Community Science

Community Science

Cincinnati Nature Center Community Science Team Logo

Join our Community Science Team at Cincinnati Nature Center!

Community science is a great way to get involved in scientific research. In this unique partnership, the general public and scientists work together to collect data on a number of environmental topics. From bird studies, to water quality surveys, to mapping tree populations in a specific region, the work done through community science projects is invaluable in helping shape our understanding of the natural world. The best part? Anyone can get involved! Find a project that speaks to you below:


Pond in the woods

Stream and Pond Monitoring at Rowe Woods and Long Branch Farm & Trails

Looking for an excellent reason to play in the water? Cincinnati stream and pond monitoring volunteers assess water quality by collecting and identifying macroinvertebrates. Depending on what species are found, and how many, we can estimate the water quality of our area. If you would like to learn more about how macroinvertebrates can be used to study water ecosystem health, please explore this resource from the US EPA.

For more information, contact or (513) 965-3348.

Two bluebirds sitting on a birdhouse

Bluebird Monitoring at Rowe Woods and Long Branch Farm & Trails

Each summer, we actively monitor more than 100 Eastern Bluebird nest boxes! Nest boxes provide safe nesting habitat for local songbirds. Many songbirds rely on nest boxes because of declining natural nesting habitat. The Eastern Bluebird is one species that has been impacted by this loss.

To help the population rebound, volunteers strategically place nesting boxes to attract Eastern Bluebirds. Our volunteers track Bluebird nesting activity and add new nest boxes in areas that have successful nests. Additionally, we send our monitoring data to the Ohio Bluebird Society to contribute to their mission. 

For more information, contact or (513) 965-3348.

Yellow butterfly sitting on a purple shrub

Butterfly Monitoring at Rowe Woods

Contribute to one of the Nature Center's oldest community science programs by searching for butterflies! From April through October, a group of dedicated volunteers search for resident and migrant butterflies. Volunteers have been recording butterfly populations at the Nature Center for more than 20 years, building one of the few long-term butterfly datasets in the countryEach year, the data collected at Rowe Woods is sent to the Cleveland Museum of Natural History for their records and to be managed by the Ohio Lepidopterists organization.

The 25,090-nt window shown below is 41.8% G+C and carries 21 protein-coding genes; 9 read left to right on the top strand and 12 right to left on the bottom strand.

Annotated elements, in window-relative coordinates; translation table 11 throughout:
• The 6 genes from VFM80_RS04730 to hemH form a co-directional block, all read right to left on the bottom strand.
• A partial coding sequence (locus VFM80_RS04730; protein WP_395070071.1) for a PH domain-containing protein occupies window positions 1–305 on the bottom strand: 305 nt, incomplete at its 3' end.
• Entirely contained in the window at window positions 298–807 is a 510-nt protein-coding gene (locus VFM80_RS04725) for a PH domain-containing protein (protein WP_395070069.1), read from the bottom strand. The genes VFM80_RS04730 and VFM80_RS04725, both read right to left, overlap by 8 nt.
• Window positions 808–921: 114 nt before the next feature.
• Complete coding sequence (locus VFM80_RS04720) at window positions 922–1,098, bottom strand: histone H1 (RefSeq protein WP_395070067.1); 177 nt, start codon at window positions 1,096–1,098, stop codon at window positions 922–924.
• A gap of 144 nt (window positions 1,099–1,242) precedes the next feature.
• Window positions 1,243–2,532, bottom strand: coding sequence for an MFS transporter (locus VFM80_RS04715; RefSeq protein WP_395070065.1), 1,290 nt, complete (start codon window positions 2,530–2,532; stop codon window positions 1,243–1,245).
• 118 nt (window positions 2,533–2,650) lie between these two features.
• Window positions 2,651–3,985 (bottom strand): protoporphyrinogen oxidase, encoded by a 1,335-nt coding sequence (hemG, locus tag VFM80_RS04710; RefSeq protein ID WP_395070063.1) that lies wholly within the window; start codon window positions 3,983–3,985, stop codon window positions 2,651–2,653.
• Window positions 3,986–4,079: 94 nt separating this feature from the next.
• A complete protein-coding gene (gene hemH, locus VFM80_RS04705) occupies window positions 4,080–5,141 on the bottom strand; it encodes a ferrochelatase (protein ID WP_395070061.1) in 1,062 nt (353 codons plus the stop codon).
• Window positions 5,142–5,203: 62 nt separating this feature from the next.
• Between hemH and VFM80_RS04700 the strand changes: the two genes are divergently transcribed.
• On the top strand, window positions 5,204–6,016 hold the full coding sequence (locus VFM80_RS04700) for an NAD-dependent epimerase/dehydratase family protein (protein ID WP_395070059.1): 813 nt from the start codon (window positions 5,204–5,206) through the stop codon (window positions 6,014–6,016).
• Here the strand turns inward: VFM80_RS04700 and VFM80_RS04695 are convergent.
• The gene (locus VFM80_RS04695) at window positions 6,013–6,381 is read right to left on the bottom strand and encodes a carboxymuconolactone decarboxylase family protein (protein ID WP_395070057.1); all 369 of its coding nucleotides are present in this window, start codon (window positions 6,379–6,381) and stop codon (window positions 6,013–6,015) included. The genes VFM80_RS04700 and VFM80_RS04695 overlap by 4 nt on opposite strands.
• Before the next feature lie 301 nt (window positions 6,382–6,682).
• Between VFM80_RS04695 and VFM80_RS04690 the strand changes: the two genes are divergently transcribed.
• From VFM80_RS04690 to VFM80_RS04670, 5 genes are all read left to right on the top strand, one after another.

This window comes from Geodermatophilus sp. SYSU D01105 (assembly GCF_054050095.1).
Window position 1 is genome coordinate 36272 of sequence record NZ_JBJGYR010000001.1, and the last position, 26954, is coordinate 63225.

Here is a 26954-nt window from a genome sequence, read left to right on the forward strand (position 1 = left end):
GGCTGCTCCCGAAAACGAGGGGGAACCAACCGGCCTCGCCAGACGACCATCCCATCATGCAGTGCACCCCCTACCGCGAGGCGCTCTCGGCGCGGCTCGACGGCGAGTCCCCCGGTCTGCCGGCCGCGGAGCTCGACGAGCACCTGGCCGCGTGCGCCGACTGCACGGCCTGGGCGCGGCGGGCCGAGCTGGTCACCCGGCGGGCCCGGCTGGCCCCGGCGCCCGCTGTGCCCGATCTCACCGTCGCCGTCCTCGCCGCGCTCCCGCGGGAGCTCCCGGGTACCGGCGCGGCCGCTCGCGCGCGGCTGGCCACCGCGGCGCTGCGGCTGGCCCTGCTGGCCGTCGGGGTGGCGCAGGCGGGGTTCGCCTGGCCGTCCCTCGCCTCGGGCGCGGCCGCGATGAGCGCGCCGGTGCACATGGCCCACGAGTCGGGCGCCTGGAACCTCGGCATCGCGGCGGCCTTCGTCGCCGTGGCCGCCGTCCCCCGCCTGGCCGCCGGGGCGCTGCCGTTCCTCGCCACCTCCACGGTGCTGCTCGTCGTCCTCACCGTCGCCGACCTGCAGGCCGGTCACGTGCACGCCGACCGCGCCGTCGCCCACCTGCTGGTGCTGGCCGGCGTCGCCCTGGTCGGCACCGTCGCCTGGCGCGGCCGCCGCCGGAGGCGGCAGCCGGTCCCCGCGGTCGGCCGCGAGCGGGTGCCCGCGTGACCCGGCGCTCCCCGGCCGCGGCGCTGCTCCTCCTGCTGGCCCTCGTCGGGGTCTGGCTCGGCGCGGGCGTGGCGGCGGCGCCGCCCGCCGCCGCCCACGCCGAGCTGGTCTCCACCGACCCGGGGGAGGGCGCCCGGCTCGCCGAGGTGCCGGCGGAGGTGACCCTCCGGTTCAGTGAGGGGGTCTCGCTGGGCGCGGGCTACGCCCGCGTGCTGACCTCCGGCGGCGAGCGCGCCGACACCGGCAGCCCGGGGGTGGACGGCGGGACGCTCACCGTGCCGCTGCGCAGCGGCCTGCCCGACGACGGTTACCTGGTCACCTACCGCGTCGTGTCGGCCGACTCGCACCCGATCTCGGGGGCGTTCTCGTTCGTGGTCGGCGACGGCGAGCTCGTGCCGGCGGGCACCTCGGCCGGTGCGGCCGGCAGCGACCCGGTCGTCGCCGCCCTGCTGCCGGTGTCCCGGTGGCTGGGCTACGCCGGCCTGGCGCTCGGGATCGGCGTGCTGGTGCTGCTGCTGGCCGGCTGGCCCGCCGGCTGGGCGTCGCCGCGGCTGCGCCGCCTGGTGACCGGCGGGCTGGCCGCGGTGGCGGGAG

Click here to learn more about the Ohio Lepidopterists survey protocol. 

For more information, contact or (513) 965-3348.

Cardinal in snow

National Audubon Christmas Bird Count

Hit the trails this winter for the Annual Christmas Bird Count!  This is the nation's longest running community science bird project. Small groups will hike assigned routes to count every bird they see and hear to gather data to help determine bird populations across North America.   

For more information, contact or (513) 965-3348.

Woodpecker hanging onto a bird feeder

Cornell Lab of Ornithology Project FeederWatch at Rowe Woods

As part of Project FeederWatch, dedicated group of volunteers gather twice weekly during the winter months to count all birds that gather at the feeding stations outside the Visitor Center viewing windows. Data compiled is submitted to Cornell Labs for use in long term bird studies.

Sign up to join our Project FeederWatch sessions here!

Forest covered in snow with several tree with maple buckets

Sugar Maple Monitoring at Rowe Woods

Help us support our Maple Syrup Program!  Since 2003, we’ve tapped more than 100 of our Sugar Maple Trees to collect sap for our very own maple syrupOver the years, our staff and volunteers have crafted this into a hands-on educational experience for our members and visitorsIn 2019, we started officially identifying, tagging, and gathering specific information on the trees we tap. This data will allow us to track changes in sap flow and tree health over time.  

For more information, contact or (513) 965-3348.

Yellow and black caterpillar on an orange flower

Monarch Larvae Monitoring

Each summer, volunteers at Cincinnati Nature Center survey patches of milkweed to monitor monarch eggs and larvae. The volunteers have surveyed a total of 28 different milkweed patches; 24 have been surveyed every year (excluding 2020) since 2015. Monitoring includes counting all eggs and larvae on each milkweed plant. At the end of the season, the data is sent to the Monarch Join Venture as part of the Monarch Larvae Monitoring Project.

For more information, contact or (513) 965-3348.